- Online account or credit card disabled - Fraudulent emails are sent saying your accounts or online access has been disabled. Victims are asked to give account numbers and passwords to reactivate them.
PAPER CHECK SCAMS
Common Check Scams:
Paper Check Fraud Buster Rule
A check does not mean guaranteed funds, and never send “extra cash” back to a purchaser or anyone. When in doubt, ask our tellers for assistance.
- Online Job scam - You obtain a job online "secretarial" work then are sent a fake check. You're asked to send some of the money from the check to fraudsters, and keep some for yourself.
- Craigslist - If you are selling an item, do not accept a check for more than the selling price. Do not send merchandise if the check is written for too much. In this scam, the check is not good, and victims end up losing the funds they send back to the buyer.
Here's an example of a check received by someone who was selling their washing machine on Craigslist for $400. The check was for $1,950.00 and did not have proper security features. Upon calling the credit union listed on the check, it was discovered that the account was not valid.
- Prize/Lottery - Never pay to receive a gift or prize in the mail. Gifts and prizes are just that – free.
- Wire - Never wire money without verifying the identity of recipient. Never send funds to strangers.
CREDIT OR DEBIT CARD SCAMS
Common Card Scams:
Credit Card Fraud Buster Rule
Always verify every charge on your monthly statement. Never disclose any card information to unidentified callers. Set up credit and debit card alerts to notify you by email or text message each time to your card is used. To set up credit card alerts, log in to your credit card account and select 'alerts'. For debit card alerts, log into CATS Online banking and select the "CU Alerts" link.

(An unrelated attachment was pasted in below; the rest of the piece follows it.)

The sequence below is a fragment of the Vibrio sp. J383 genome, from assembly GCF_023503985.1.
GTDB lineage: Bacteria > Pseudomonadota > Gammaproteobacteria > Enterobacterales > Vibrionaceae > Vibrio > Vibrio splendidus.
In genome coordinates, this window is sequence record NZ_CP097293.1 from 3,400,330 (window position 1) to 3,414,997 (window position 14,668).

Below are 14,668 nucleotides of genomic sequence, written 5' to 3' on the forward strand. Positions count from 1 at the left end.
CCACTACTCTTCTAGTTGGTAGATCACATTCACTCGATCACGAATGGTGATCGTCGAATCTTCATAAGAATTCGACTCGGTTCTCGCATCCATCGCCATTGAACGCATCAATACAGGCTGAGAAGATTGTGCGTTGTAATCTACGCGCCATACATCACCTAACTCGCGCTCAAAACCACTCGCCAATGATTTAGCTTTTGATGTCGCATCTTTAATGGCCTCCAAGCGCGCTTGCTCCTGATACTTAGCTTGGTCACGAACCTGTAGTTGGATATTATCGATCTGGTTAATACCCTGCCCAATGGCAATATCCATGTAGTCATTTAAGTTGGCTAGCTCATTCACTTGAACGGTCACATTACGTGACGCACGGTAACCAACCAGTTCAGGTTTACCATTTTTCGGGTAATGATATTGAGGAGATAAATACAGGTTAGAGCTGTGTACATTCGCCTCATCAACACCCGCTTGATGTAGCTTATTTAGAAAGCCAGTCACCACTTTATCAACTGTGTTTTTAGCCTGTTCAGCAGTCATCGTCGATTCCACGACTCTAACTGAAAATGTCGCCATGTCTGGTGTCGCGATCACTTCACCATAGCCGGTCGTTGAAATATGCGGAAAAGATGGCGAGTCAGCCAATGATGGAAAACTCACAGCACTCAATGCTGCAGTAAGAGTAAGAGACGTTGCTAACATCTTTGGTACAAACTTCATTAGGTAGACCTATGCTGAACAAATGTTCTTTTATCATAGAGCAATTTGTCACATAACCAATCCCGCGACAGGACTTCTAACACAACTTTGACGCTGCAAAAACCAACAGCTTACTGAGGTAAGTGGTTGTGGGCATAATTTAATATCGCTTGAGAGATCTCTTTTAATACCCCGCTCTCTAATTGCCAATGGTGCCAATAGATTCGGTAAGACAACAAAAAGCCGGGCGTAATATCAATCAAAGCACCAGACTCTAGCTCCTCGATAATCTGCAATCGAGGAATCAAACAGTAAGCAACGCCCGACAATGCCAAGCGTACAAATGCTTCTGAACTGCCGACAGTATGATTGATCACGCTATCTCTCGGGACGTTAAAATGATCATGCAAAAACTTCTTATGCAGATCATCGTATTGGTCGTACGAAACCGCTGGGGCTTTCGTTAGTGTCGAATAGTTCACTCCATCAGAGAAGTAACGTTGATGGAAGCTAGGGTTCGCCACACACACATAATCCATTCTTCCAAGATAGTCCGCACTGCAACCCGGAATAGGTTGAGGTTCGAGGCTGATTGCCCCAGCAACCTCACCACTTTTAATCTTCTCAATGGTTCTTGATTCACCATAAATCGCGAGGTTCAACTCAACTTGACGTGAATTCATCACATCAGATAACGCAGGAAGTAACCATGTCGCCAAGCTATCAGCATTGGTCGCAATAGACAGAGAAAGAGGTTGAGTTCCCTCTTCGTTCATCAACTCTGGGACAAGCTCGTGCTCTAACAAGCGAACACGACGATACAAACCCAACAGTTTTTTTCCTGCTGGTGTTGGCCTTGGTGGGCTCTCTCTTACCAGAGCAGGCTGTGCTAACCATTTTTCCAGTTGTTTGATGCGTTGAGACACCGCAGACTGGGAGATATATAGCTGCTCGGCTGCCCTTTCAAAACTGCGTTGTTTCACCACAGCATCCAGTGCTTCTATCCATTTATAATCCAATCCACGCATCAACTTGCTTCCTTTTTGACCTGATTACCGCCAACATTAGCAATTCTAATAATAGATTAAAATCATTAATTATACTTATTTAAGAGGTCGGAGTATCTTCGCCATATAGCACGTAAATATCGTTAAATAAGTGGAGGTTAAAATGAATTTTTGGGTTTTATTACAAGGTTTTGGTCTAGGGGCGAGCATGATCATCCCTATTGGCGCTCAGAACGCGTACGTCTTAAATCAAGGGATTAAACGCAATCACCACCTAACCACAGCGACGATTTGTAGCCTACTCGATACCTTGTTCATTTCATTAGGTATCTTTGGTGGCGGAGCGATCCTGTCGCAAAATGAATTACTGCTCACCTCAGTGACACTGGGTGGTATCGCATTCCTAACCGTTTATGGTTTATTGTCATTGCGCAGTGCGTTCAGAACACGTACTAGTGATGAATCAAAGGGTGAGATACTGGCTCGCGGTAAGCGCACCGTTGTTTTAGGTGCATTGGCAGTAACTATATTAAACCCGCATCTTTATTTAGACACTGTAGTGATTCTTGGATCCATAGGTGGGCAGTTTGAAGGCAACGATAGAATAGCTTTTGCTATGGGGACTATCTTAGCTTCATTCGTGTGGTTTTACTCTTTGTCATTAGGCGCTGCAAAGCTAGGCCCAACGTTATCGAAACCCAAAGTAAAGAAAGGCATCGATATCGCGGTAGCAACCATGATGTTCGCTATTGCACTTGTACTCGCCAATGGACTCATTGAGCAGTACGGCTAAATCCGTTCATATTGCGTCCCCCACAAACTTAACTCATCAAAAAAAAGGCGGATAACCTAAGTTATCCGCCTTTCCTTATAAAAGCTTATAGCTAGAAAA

- 3-Digit Scam - Scammers call to tell you that your debit or credit card is compromised. They ask for the 3-digit security code on the back of the card to verify your identity.
- $9.84 - Unauthorized charges of $9.84 on their bank or card statements. The charge is billed as “customer support” from a number of different websites or companies. Charges under $10 may go unnoticed. Always verify every charge on your monthly statement.
- Suspected Fraud Call - A caller claims there was fraud on your card, and they asks for your card numbers. While you may get a call from a card company asking you to verify a purchase (to help prevent fraud), they will never ask you for your card numbers or passwords.
INTERNET SAFETY AND SECURITY RESOURCES
- Microsoft's "The Internet's Most Wanted" Video Series
- Federal Trade Commission
OUCU goes to extraordinary lengths to keep your account information private and secure. Always contact us if you believe you are a victim of a scam or identity theft.
OUCU Call Center: (740) 597-2800 or (800) 562-8420
Monday, Tuesday, Thursday: 8:00 a.m. - 5:30 p.m. EST
Wednesday: 9:00 a.m. - 5:30 p.m. EST
Friday: 8:00 a.m. - 6:00 p.m. EST
Saturday: 9:00 a.m. - 1:00 p.m. EST
Credit Card: Lost/Stolen Visa credit card: (800) 449-7728
International Lost/Stolen Visa credit card: (727) 299-2449
Debit Card: Lost/Stolen Visa debit card (866) 820-1042
Identity theft information learn more
Learn more about fraud Federal Trade Commission
Federal Trade Commission Security Resource OnGuardOnline.gov
Report a cybercrime FBI IC3
Learn and report 'phishing' emails antiphishing.org